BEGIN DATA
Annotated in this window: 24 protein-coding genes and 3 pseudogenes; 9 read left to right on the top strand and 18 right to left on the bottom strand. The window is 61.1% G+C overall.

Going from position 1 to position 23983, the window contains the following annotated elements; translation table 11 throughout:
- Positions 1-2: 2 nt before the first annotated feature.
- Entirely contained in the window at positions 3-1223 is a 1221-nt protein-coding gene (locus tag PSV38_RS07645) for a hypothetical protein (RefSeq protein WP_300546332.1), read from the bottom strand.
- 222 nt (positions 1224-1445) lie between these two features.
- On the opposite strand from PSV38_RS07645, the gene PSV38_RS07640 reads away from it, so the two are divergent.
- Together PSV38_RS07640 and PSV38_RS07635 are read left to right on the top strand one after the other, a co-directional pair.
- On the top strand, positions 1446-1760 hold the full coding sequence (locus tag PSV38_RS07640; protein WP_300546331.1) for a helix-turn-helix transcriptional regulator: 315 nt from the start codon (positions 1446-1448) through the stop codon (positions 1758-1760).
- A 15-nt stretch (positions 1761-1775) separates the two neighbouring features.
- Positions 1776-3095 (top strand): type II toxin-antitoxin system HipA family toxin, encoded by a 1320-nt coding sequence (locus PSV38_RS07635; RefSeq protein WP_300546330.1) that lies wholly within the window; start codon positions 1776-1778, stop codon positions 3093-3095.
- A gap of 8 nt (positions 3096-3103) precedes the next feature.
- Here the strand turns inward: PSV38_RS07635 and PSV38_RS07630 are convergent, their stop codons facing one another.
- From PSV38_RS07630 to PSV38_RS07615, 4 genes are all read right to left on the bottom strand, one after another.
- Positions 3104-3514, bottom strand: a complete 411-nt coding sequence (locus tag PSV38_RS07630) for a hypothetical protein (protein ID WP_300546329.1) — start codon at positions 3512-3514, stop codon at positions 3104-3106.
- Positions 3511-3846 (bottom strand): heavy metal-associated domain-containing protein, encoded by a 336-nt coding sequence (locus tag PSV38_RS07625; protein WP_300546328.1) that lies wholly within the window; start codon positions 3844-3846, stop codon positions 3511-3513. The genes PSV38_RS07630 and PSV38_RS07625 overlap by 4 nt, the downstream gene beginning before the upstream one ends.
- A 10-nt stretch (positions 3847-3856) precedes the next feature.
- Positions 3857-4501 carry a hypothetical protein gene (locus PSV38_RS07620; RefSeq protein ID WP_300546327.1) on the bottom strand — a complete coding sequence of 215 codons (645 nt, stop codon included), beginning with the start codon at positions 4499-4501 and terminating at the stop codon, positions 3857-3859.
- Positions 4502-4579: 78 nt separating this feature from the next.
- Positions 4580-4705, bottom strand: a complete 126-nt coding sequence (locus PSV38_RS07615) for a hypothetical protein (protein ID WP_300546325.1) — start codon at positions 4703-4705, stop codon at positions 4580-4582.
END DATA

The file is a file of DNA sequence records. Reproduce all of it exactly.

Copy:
Annotated in this window: 24 protein-coding genes and 3 pseudogenes; 9 read left to right on the top strand and 18 right to left on the bottom strand. The window is 61.1% G+C overall.

Going from position 1 to position 23983, the window contains the following annotated elements; translation table 11 throughout:
- Positions 1-2: 2 nt before the first annotated feature.
- Entirely contained in the window at positions 3-1223 is a 1221-nt protein-coding gene (locus tag PSV38_RS07645) for a hypothetical protein (RefSeq protein WP_300546332.1), read from the bottom strand.
- 222 nt (positions 1224-1445) lie between these two features.
- On the opposite strand from PSV38_RS07645, the gene PSV38_RS07640 reads away from it, so the two are divergent.
- Together PSV38_RS07640 and PSV38_RS07635 are read left to right on the top strand one after the other, a co-directional pair.
- On the top strand, positions 1446-1760 hold the full coding sequence (locus tag PSV38_RS07640; protein WP_300546331.1) for a helix-turn-helix transcriptional regulator: 315 nt from the start codon (positions 1446-1448) through the stop codon (positions 1758-1760).
- A 15-nt stretch (positions 1761-1775) separates the two neighbouring features.
- Positions 1776-3095 (top strand): type II toxin-antitoxin system HipA family toxin, encoded by a 1320-nt coding sequence (locus PSV38_RS07635; RefSeq protein WP_300546330.1) that lies wholly within the window; start codon positions 1776-1778, stop codon positions 3093-3095.
- A gap of 8 nt (positions 3096-3103) precedes the next feature.
- Here the strand turns inward: PSV38_RS07635 and PSV38_RS07630 are convergent, their stop codons facing one another.
- From PSV38_RS07630 to PSV38_RS07615, 4 genes are all read right to left on the bottom strand, one after another.
- Positions 3104-3514, bottom strand: a complete 411-nt coding sequence (locus tag PSV38_RS07630) for a hypothetical protein (protein ID WP_300546329.1) — start codon at positions 3512-3514, stop codon at positions 3104-3106.
- Positions 3511-3846 (bottom strand): heavy metal-associated domain-containing protein, encoded by a 336-nt coding sequence (locus tag PSV38_RS07625; protein WP_300546328.1) that lies wholly within the window; start codon positions 3844-3846, stop codon positions 3511-3513. The genes PSV38_RS07630 and PSV38_RS07625 overlap by 4 nt, the downstream gene beginning before the upstream one ends.
- A 10-nt stretch (positions 3847-3856) precedes the next feature.
- Positions 3857-4501 carry a hypothetical protein gene (locus PSV38_RS07620; RefSeq protein ID WP_300546327.1) on the bottom strand — a complete coding sequence of 215 codons (645 nt, stop codon included), beginning with the start codon at positions 4499-4501 and terminating at the stop codon, positions 3857-3859.
- Positions 4502-4579: 78 nt separating this feature from the next.
- Positions 4580-4705, bottom strand: a complete 126-nt coding sequence (locus PSV38_RS07615) for a hypothetical protein (protein ID WP_300546325.1) — start codon at positions 4703-4705, stop codon at positions 4580-4582.